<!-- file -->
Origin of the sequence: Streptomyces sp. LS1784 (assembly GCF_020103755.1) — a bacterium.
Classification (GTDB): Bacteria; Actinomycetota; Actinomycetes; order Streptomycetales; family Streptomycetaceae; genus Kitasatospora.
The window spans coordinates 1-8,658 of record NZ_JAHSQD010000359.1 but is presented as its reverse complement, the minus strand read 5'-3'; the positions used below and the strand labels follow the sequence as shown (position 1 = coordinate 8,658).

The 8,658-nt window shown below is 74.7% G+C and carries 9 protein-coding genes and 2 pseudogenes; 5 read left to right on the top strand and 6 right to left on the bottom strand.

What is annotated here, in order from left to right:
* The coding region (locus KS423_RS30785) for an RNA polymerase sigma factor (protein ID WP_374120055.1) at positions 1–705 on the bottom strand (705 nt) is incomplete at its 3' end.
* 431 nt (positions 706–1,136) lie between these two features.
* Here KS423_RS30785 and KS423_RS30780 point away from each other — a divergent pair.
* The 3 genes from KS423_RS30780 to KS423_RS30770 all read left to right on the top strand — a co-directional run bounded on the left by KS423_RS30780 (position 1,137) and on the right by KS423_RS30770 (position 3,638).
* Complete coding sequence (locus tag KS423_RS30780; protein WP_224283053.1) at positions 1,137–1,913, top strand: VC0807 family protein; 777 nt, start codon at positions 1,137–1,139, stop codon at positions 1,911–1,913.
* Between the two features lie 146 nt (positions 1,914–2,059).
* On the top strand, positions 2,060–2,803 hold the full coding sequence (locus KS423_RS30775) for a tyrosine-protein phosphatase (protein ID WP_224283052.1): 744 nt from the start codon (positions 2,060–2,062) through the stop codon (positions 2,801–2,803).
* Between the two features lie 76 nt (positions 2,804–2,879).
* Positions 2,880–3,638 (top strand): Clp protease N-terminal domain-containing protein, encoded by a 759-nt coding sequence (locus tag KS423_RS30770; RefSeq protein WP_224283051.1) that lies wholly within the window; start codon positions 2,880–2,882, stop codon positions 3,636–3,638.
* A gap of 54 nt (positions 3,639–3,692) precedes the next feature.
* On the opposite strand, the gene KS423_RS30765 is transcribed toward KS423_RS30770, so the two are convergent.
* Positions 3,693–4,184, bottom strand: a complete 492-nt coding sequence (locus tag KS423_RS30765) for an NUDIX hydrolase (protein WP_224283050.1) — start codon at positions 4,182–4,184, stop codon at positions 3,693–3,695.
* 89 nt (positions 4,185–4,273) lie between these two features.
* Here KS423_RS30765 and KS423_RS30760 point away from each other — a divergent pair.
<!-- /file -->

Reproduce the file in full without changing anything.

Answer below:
Origin of the sequence: Streptomyces sp. LS1784 (assembly GCF_020103755.1) — a bacterium.
Classification (GTDB): Bacteria; Actinomycetota; Actinomycetes; order Streptomycetales; family Streptomycetaceae; genus Kitasatospora.
The window spans coordinates 1-8,658 of record NZ_JAHSQD010000359.1 but is presented as its reverse complement, the minus strand read 5'-3'; the positions used below and the strand labels follow the sequence as shown (position 1 = coordinate 8,658).

The 8,658-nt window shown below is 74.7% G+C and carries 9 protein-coding genes and 2 pseudogenes; 5 read left to right on the top strand and 6 right to left on the bottom strand.

What is annotated here, in order from left to right:
* The coding region (locus KS423_RS30785) for an RNA polymerase sigma factor (protein ID WP_374120055.1) at positions 1–705 on the bottom strand (705 nt) is incomplete at its 3' end.
* 431 nt (positions 706–1,136) lie between these two features.
* Here KS423_RS30785 and KS423_RS30780 point away from each other — a divergent pair.
* The 3 genes from KS423_RS30780 to KS423_RS30770 all read left to right on the top strand — a co-directional run bounded on the left by KS423_RS30780 (position 1,137) and on the right by KS423_RS30770 (position 3,638).
* Complete coding sequence (locus tag KS423_RS30780; protein WP_224283053.1) at positions 1,137–1,913, top strand: VC0807 family protein; 777 nt, start codon at positions 1,137–1,139, stop codon at positions 1,911–1,913.
* Between the two features lie 146 nt (positions 1,914–2,059).
* On the top strand, positions 2,060–2,803 hold the full coding sequence (locus KS423_RS30775) for a tyrosine-protein phosphatase (protein ID WP_224283052.1): 744 nt from the start codon (positions 2,060–2,062) through the stop codon (positions 2,801–2,803).
* Between the two features lie 76 nt (positions 2,804–2,879).
* Positions 2,880–3,638 (top strand): Clp protease N-terminal domain-containing protein, encoded by a 759-nt coding sequence (locus tag KS423_RS30770; RefSeq protein WP_224283051.1) that lies wholly within the window; start codon positions 2,880–2,882, stop codon positions 3,636–3,638.
* A gap of 54 nt (positions 3,639–3,692) precedes the next feature.
* On the opposite strand, the gene KS423_RS30765 is transcribed toward KS423_RS30770, so the two are convergent.
* Positions 3,693–4,184, bottom strand: a complete 492-nt coding sequence (locus tag KS423_RS30765) for an NUDIX hydrolase (protein WP_224283050.1) — start codon at positions 4,182–4,184, stop codon at positions 3,693–3,695.
* 89 nt (positions 4,185–4,273) lie between these two features.
* Here KS423_RS30765 and KS423_RS30760 point away from each other — a divergent pair.